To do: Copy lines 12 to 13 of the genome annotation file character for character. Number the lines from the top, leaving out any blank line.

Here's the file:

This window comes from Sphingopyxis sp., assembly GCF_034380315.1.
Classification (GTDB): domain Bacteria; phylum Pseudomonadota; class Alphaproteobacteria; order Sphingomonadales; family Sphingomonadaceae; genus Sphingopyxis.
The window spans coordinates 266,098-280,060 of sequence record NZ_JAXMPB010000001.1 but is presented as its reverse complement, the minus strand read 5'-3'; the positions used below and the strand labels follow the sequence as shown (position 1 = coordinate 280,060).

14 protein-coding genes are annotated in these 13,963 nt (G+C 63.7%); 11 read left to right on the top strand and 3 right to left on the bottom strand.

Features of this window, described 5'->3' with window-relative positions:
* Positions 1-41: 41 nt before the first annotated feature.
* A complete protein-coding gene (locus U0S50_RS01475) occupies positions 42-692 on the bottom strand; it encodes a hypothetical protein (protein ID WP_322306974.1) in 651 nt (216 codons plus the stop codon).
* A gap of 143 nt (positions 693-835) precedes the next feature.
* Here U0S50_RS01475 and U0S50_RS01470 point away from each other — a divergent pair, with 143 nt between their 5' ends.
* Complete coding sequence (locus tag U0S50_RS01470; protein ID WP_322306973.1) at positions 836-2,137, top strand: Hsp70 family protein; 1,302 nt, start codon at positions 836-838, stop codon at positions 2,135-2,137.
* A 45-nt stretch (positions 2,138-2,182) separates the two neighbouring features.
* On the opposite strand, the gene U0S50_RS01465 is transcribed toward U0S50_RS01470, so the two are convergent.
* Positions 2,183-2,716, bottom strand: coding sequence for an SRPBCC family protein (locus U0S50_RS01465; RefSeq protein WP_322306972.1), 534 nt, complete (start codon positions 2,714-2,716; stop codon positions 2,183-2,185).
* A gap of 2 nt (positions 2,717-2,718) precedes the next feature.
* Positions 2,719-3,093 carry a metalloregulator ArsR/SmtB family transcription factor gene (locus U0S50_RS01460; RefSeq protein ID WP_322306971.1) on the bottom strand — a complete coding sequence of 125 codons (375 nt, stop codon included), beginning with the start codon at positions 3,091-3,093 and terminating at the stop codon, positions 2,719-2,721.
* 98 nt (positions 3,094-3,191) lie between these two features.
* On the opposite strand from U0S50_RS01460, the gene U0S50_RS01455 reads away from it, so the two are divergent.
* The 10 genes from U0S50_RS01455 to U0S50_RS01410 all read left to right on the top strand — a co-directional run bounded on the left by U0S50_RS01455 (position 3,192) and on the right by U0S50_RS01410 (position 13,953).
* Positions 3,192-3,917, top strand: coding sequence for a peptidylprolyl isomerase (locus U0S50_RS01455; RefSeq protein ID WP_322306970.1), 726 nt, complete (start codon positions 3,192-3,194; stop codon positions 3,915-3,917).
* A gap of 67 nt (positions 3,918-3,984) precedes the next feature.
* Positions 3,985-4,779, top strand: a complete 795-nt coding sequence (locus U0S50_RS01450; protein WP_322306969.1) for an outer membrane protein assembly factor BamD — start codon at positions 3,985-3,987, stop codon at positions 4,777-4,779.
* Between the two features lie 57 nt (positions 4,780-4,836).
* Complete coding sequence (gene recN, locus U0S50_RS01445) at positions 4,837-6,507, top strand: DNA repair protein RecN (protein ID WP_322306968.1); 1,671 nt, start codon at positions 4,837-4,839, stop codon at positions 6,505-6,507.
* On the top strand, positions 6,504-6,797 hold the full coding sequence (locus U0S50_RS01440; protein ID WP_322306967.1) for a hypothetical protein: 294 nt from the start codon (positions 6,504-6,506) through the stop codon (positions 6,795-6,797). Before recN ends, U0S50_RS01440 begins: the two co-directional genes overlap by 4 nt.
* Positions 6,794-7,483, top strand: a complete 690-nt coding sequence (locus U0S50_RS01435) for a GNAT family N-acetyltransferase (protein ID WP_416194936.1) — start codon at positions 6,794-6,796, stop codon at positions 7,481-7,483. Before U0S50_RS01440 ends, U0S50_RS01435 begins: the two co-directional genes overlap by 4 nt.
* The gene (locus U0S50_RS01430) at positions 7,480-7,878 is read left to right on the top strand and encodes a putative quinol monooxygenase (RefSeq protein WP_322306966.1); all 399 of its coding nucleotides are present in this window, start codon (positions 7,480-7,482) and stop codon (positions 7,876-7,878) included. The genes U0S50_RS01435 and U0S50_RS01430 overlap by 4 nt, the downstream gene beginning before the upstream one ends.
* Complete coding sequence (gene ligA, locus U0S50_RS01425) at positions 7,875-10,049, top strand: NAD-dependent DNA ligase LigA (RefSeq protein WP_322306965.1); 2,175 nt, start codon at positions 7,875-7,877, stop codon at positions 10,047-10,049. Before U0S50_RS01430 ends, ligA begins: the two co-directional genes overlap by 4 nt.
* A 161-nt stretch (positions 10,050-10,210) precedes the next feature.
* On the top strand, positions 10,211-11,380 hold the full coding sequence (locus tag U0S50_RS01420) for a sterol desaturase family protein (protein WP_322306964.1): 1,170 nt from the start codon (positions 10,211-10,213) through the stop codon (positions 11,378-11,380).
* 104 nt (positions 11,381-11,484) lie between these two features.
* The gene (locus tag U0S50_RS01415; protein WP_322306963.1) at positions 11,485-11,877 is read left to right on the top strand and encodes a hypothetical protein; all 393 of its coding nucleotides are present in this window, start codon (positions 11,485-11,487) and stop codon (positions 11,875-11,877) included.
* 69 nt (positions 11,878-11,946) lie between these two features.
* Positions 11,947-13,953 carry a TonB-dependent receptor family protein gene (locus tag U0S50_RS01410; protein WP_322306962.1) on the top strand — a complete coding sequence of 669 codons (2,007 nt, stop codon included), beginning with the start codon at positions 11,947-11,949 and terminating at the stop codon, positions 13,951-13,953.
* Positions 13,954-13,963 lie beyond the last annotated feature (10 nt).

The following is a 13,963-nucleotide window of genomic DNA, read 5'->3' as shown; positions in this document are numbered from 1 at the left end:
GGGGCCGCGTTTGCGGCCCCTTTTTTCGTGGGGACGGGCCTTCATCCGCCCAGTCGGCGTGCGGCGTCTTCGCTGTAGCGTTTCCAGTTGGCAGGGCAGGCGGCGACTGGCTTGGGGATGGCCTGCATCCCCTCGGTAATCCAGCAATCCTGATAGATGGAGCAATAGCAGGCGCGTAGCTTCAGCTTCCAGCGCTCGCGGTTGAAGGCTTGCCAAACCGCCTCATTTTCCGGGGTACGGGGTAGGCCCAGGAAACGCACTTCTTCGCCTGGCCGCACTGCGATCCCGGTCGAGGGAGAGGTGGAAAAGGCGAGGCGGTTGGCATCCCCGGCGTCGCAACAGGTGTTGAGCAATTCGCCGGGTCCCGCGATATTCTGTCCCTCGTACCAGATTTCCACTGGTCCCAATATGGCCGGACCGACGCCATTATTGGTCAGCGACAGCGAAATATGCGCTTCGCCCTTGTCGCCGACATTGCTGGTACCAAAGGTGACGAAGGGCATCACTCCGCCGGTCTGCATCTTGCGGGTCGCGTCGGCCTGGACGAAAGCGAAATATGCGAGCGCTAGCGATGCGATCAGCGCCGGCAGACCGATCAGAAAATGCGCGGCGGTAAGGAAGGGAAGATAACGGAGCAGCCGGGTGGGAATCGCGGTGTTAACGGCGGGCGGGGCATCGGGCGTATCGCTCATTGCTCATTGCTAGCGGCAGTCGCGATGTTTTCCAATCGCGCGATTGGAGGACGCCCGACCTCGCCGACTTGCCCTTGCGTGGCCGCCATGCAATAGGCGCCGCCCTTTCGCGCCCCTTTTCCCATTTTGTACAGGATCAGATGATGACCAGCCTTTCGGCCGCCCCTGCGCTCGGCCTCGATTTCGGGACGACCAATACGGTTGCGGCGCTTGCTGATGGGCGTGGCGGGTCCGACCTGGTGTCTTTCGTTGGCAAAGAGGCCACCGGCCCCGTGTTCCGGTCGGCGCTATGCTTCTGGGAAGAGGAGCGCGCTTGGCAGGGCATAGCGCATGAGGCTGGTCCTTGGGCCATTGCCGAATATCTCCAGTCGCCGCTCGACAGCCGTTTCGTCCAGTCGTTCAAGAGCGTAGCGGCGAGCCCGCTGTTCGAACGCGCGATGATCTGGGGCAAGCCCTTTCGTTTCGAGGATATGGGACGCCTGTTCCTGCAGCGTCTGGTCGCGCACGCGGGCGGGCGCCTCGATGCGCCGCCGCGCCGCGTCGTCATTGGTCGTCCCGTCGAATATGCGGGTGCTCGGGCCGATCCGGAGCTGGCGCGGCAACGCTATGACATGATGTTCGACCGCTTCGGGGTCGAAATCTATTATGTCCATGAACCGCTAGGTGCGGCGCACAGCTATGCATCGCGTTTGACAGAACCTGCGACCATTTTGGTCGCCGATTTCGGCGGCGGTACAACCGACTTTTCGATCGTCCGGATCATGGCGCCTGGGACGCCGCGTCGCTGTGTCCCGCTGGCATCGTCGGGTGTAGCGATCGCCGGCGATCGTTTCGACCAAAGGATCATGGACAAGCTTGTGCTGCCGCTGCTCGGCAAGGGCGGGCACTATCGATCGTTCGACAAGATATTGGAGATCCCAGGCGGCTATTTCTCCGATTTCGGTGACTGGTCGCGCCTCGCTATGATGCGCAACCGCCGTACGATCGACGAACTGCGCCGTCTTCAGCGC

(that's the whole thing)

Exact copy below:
* On the opposite strand, the gene U0S50_RS01465 is transcribed toward U0S50_RS01470, so the two are convergent.
* Positions 2,183-2,716, bottom strand: coding sequence for an SRPBCC family protein (locus U0S50_RS01465; RefSeq protein WP_322306972.1), 534 nt, complete (start codon positions 2,714-2,716; stop codon positions 2,183-2,185).